I am fortunate to lead a team of talented and collaborative fundraisers and change agents at the Sydney Children’s Hospitals Foundation. SCHF is the largest children’s charity in Australia and one of the largest children’s hospital foundations in the world.  In the last three years, we have raised $170 million for the Sydney Children’s Hospitals Network. In May, we held the annual Gold Dinner, where the funds raised will help to support projects such as The Centre for Clinical Genetics, palliative care, mental health, critical care and research into rare diseases. At the foundation, we have big ambitions for the next three years – to raise even more funds to support excellent clinical care, the best possible patient experience, and cutting-edge research in kids’ health. For nearly 40 years, SCHF has supported all sick kids: toddlers and teenagers, newborns and the not-yet-borns, those who can be cured, and those who just want a fighting chance.  

I am so excited to help set the Sydney Children’s Hospitals Foundation up for the next 40 years of growth, creating transformative and generational impacts on children’s health.  

 Forbes Australia Issue Five is out now. Tap here to secure your copy and membership.

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Going By The Numbers: Has Compound Been Able To Live Up To Expectations

The DeFi space has seen its own share of ups and downs over the last few months. May’s crash was brutal for tokens from this space too, but they somehow managed to sail through and recover in time.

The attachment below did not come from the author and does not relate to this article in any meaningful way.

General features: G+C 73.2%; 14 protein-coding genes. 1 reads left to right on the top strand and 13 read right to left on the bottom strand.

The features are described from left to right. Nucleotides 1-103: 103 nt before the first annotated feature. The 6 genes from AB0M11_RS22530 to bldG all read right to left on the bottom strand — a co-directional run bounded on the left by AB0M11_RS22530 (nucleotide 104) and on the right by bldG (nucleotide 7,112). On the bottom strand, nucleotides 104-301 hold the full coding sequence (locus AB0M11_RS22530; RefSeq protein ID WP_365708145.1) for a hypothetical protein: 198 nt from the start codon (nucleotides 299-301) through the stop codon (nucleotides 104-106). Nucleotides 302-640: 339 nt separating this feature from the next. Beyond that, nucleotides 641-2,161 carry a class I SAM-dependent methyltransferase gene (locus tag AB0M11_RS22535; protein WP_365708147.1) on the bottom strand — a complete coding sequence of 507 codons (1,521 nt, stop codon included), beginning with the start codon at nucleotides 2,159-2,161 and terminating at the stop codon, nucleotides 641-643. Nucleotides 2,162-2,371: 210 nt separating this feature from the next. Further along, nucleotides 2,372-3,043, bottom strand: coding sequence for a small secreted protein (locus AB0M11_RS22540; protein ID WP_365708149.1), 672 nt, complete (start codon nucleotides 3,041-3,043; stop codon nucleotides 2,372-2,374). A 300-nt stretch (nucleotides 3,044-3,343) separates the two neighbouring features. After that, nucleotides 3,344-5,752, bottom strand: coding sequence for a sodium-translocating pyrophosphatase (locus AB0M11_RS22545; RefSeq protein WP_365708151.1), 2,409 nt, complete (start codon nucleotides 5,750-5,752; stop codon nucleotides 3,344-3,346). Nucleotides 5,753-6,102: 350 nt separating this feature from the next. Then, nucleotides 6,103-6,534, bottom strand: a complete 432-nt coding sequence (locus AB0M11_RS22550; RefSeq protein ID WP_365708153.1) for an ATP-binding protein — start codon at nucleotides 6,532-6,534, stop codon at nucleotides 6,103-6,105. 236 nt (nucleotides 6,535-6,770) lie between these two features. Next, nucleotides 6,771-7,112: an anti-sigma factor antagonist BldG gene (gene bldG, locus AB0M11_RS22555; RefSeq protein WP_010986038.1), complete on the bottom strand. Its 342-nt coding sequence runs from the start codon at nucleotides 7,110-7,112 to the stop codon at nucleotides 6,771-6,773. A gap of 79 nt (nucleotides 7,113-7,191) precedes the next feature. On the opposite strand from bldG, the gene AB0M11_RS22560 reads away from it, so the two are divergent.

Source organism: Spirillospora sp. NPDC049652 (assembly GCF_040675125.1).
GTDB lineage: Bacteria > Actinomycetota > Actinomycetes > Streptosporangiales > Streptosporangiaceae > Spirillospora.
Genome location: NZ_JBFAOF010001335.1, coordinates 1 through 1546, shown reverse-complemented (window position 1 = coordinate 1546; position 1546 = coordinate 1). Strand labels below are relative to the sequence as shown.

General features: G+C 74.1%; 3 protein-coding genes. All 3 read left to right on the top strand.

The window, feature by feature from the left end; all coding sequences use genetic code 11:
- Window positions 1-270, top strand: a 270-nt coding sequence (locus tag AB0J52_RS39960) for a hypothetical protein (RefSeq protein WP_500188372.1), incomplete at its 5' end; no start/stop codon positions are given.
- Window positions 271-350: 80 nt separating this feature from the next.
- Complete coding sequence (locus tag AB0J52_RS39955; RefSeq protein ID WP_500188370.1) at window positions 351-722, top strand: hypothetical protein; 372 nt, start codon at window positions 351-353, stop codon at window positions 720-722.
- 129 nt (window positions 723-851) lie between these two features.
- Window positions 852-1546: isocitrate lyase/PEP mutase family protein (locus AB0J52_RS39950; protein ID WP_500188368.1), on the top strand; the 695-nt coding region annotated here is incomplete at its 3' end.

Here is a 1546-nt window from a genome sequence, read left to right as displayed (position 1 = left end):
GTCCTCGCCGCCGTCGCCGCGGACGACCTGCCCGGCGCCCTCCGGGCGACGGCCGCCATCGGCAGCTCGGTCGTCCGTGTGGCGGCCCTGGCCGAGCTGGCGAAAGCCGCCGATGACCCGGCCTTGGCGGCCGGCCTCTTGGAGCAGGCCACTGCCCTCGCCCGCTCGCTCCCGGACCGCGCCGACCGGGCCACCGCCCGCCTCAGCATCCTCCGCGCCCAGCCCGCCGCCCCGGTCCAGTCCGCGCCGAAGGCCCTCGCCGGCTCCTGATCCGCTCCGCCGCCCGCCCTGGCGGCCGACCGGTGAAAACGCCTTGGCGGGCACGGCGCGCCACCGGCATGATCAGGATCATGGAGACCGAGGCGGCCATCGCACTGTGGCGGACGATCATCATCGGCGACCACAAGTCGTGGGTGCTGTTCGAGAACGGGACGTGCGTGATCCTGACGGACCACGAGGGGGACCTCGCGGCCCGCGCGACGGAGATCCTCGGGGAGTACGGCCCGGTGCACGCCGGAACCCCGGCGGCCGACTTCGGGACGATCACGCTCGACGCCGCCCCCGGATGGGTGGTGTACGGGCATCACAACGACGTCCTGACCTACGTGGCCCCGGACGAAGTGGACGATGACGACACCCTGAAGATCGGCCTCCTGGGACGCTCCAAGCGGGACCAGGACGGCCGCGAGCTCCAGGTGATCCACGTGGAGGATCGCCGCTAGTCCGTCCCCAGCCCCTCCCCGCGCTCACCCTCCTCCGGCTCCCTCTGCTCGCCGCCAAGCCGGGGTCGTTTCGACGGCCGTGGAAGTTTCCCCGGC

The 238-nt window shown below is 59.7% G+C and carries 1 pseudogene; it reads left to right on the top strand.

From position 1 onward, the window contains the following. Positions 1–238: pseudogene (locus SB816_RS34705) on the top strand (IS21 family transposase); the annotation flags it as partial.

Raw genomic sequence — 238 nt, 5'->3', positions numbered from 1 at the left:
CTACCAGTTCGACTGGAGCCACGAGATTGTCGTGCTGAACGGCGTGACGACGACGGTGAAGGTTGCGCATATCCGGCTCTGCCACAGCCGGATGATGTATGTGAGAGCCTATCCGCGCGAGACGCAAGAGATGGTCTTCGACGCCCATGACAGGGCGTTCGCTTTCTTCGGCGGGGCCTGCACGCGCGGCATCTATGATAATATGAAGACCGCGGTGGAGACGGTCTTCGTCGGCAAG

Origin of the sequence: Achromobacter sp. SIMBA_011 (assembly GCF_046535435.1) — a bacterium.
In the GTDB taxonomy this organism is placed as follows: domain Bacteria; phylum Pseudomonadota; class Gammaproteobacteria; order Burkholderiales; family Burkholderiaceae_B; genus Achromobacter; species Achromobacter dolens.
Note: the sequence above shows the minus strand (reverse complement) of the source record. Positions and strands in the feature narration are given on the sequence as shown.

COMP has, however, been one token that has desperately been trying to inch back to its previous highs. It has, unfortunately, not been able to do so and a couple of fundamental factors have been stalling its recovery.

Thus, having a look at the same would give us a better understanding of where Compound stands at the moment.

Brushing up the basics first

Borrowers, on the other hand, can opt for a secured loan from any pool by depositing some collateral. The basic LTV ratio varies based on the collateral asset but currently ranges from 40% to 75%. In effect, the interest paid varies depending on the borrowed asset. Here, borrowers usually face automatic liquidation if their collateral falls below a specific maintenance threshold.

Evaluating its performance

Since its launch in 2023, Compound’s platform has managed to garner a lot of traction and popularity. People have consistently been locking up their assets on this platform. The TVL growth from $1 billion to $11 billion over the past year is a testament to the same.

Compound’s activity gradually started picking pace in June and July. In fact, as per data from Messari, Compound managed to hit a new ATH in loans and outstanding deposits towards the end of Q3 this year.

Spilling out the numbers – Outstanding loans grew by 57% in the third quarter, owing to an increase in the COMP market’s liquidity. Conversely, during the May crash period, the same had massively shrunk because the liquidity and interest rate factor acted like spoilsports.

However, over the past few months, favorable market conditions and fancy borrowing rates have managed to get back people on board. In effect, COMP’s token value managed to hike slightly. Over the same period [Q3], the outstanding deposits also hiked by 48%.